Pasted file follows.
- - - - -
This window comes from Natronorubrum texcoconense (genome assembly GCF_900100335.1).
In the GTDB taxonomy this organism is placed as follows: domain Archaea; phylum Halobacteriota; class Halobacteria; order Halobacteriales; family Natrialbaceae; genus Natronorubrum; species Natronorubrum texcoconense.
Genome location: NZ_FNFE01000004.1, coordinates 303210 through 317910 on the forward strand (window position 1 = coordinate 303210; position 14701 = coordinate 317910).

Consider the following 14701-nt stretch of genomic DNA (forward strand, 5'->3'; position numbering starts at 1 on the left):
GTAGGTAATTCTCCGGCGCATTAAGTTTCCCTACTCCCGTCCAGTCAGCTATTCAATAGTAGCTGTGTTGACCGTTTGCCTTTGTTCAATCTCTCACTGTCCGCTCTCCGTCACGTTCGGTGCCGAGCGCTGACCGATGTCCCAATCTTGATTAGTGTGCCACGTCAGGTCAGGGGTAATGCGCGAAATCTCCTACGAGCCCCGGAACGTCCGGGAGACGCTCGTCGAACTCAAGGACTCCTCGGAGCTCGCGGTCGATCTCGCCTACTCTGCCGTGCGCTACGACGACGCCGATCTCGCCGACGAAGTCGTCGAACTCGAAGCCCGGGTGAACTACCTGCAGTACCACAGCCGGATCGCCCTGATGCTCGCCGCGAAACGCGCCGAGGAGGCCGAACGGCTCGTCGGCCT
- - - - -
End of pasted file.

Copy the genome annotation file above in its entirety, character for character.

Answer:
This window comes from Natronorubrum texcoconense (genome assembly GCF_900100335.1).
In the GTDB taxonomy this organism is placed as follows: domain Archaea; phylum Halobacteriota; class Halobacteria; order Halobacteriales; family Natrialbaceae; genus Natronorubrum; species Natronorubrum texcoconense.
Genome location: NZ_FNFE01000004.1, coordinates 303210 through 317910 on the forward strand (window position 1 = coordinate 303210; position 14701 = coordinate 317910).

Consider the following 14701-nt stretch of genomic DNA (forward strand, 5'->3'; position numbering starts at 1 on the left):
GTAGGTAATTCTCCGGCGCATTAAGTTTCCCTACTCCCGTCCAGTCAGCTATTCAATAGTAGCTGTGTTGACCGTTTGCCTTTGTTCAATCTCTCACTGTCCGCTCTCCGTCACGTTCGGTGCCGAGCGCTGACCGATGTCCCAATCTTGATTAGTGTGCCACGTCAGGTCAGGGGTAATGCGCGAAATCTCCTACGAGCCCCGGAACGTCCGGGAGACGCTCGTCGAACTCAAGGACTCCTCGGAGCTCGCGGTCGATCTCGCCTACTCTGCCGTGCGCTACGACGACGCCGATCTCGCCGACGAAGTCGTCGAACTCGAAGCCCGGGTGAACTACCTGCAGTACCACAGCCGGATCGCCCTGATGCTCGCCGCGAAACGCGCCGAGGAGGCCGAACGGCTCGTCGGCCT